Runway Radar: Chelsea Manansala's MISARANA blurs line between traditional and modern South Asian dress

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      By Hannah Pascual

      Chelsea Manansala views fashion as a way to connect with people from all walks of life. Her collection is a fusion of two cultures in which both are celebrated equally. It allows the wearer to maintain tradition at the same time as expressing their individuality.

      MISARANA, Chelsea Manansala’s thesis collection, is a contemporary and transitional label that deviates from traditional South Asian dress while celebrating its origins. Midnight Romance, MISARANA’s spring 2019 collection, suggests a sensual mood of deep hues with the delicacy of soft florals.

      MISARANA will be unveiled at 2018 The Show presented by Tamoda Apparel Inc., on April 19 and 20 at Kwantlen Polytechnic University’s (KPU) new purpose-built Wilson School of Design building. The beautiful and innovative $36-million building houses a range of design programs including the fashion-design-and-technology program. Thirty-one other lines by KPU fashion design and technology students will also be showcased.

      For event details, visit kpu.ca/2018fashionshow or follow @wilsondesignkpu on Instagram.

      Hannah Pascual: Describe your collection.

      Chelsea Manansala: MISARANA is a label designed for women who want to blur the lines between tradition and modernism.

      HP: Who or what was the inspiration behind your line?

      CM: I grew up in a multicultural world and appreciate other cultural traditions and clothing. I’m fascinated in particular by South Asian food, music, and dress. I observed how the younger generation dressed in comparison to older generations, and realized that young South Asian women were searching for a more contemporary twist on their traditional dress.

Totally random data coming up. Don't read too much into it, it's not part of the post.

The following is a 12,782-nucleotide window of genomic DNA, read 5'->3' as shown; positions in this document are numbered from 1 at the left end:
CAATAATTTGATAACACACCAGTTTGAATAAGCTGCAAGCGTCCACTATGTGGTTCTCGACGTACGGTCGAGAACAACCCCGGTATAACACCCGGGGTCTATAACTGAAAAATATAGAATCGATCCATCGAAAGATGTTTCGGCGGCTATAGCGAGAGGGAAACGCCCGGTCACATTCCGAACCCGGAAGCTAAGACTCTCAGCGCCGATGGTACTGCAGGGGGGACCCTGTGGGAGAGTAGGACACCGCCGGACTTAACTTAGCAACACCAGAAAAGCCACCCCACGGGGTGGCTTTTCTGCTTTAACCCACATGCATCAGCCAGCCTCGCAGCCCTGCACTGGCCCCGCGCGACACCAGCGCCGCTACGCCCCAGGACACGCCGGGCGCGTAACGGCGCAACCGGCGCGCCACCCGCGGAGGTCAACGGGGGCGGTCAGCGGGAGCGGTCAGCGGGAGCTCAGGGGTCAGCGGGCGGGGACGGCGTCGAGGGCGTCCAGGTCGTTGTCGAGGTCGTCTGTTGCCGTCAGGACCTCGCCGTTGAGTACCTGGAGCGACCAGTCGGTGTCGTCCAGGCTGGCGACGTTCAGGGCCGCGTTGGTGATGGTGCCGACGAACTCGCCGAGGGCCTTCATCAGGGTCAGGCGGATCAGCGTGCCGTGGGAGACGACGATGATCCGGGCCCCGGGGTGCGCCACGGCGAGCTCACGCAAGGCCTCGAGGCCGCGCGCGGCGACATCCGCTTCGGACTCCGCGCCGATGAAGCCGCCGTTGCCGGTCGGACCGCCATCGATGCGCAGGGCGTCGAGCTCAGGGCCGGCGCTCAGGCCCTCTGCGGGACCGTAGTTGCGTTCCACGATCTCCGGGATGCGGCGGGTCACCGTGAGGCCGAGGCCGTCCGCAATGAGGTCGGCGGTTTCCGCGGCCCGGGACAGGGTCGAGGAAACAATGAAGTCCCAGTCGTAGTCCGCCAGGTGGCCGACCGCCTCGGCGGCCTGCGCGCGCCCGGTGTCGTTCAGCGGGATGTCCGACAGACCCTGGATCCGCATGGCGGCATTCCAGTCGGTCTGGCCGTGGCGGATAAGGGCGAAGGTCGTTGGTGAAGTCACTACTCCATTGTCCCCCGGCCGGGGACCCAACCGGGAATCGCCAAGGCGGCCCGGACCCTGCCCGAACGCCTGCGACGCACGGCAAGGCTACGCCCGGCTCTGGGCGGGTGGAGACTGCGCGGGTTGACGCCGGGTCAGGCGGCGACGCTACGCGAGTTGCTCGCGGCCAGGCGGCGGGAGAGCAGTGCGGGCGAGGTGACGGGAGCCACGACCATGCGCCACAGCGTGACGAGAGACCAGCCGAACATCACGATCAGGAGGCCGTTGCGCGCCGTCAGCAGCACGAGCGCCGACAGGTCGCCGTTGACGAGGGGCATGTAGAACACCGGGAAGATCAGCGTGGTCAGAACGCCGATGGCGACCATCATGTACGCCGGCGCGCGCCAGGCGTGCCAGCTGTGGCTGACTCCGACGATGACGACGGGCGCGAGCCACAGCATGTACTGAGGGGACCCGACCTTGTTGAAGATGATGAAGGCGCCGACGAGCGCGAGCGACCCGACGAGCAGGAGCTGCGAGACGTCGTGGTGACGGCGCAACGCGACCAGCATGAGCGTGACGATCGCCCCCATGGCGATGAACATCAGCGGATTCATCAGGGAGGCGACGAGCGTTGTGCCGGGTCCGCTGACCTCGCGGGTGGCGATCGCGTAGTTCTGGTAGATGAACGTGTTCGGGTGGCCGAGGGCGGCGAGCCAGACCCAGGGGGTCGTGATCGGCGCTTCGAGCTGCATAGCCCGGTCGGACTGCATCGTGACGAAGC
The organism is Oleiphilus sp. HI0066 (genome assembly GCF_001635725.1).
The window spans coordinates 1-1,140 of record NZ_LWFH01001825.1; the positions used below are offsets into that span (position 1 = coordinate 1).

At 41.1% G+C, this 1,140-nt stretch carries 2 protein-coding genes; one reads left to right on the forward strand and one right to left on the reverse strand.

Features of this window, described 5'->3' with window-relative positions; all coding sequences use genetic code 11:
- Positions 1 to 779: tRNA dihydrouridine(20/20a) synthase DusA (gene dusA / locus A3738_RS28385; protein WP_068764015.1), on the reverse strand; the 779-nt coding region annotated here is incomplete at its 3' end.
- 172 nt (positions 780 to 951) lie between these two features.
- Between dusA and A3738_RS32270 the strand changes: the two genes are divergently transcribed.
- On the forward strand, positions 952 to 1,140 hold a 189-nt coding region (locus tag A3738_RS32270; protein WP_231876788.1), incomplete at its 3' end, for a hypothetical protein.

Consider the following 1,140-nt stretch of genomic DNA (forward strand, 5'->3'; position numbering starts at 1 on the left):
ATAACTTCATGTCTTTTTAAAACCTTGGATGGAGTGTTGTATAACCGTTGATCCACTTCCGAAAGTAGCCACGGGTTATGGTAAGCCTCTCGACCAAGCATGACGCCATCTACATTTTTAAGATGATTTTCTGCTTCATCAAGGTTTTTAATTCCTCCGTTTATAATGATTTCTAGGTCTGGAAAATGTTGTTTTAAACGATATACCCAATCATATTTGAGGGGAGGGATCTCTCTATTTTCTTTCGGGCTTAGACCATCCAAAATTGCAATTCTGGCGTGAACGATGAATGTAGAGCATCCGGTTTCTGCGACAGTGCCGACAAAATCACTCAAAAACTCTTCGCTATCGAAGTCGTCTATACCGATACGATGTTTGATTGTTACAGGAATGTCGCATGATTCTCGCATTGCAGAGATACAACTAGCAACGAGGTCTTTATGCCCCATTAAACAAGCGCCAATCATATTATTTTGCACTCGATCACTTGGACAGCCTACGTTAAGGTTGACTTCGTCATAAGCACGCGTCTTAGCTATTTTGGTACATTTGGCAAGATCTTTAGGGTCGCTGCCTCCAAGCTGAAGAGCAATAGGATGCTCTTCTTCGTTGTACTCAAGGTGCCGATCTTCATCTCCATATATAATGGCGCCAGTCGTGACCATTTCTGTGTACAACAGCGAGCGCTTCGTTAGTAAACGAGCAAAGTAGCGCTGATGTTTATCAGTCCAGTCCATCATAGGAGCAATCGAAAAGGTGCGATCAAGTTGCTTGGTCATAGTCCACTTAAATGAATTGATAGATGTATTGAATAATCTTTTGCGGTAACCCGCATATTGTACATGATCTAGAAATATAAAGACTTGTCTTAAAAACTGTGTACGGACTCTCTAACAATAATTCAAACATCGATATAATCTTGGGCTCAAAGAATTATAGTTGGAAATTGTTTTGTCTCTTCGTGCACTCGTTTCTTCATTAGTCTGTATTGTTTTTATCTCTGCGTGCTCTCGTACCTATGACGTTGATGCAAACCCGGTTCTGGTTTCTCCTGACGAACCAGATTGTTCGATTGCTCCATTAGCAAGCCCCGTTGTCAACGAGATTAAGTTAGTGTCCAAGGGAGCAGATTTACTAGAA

These women are either purchasing custom-made pieces or are incorporating their Western clothing with their traditional items. Some South Asian women might find this too costly or too difficult to find a complete outfit. MISARANA is meant to be a one-stop shop where these women can purchase contemporary and transitional pieces.

      HP: Walk me through your creative process.

      CM: My design process is different each time I encounter a new project. Oftentimes I’m inspired by the target market, sometimes I’m inspired by nature, and other times I’m inspired by the people that surround me.

      This time, I was at a loss for inspiration until I came across the perfect fabric: a beautiful unique lace caught my attention and I began from there. I usually like to branch off and find other corresponding fabrics and trims before I begin sketching. Once I start the sketching process, several iterations lead me to other fabrics, trims, and ideas.

      HP: What have you learned at KPU?

      CM: I have learned that collaboration is an essential part of fashion design. As much as a project can be individual, having an outside opinion is always beneficial. Collaboration has not only helped me evolve as a designer, but it has also helped me grow as an individual. It allows you to view ideas from a different perspective and think outside your comfort zone.

      HP: What aspect of design are you most passionate about?

      CM: I honestly love the overall process. I enjoy seeing projects from start to finish and being able to witness all of the happenings in between. It’s amazing to watch all of the little components come together to create something beautiful in the end. I also love watching people work positively and collaboratively together to come to one unified result.

      Hannah Pascual is a final-year fashion design and technology student at KPU’s Wilson School of Design.

      Places to go nearby

      Approx. 15 minutes away

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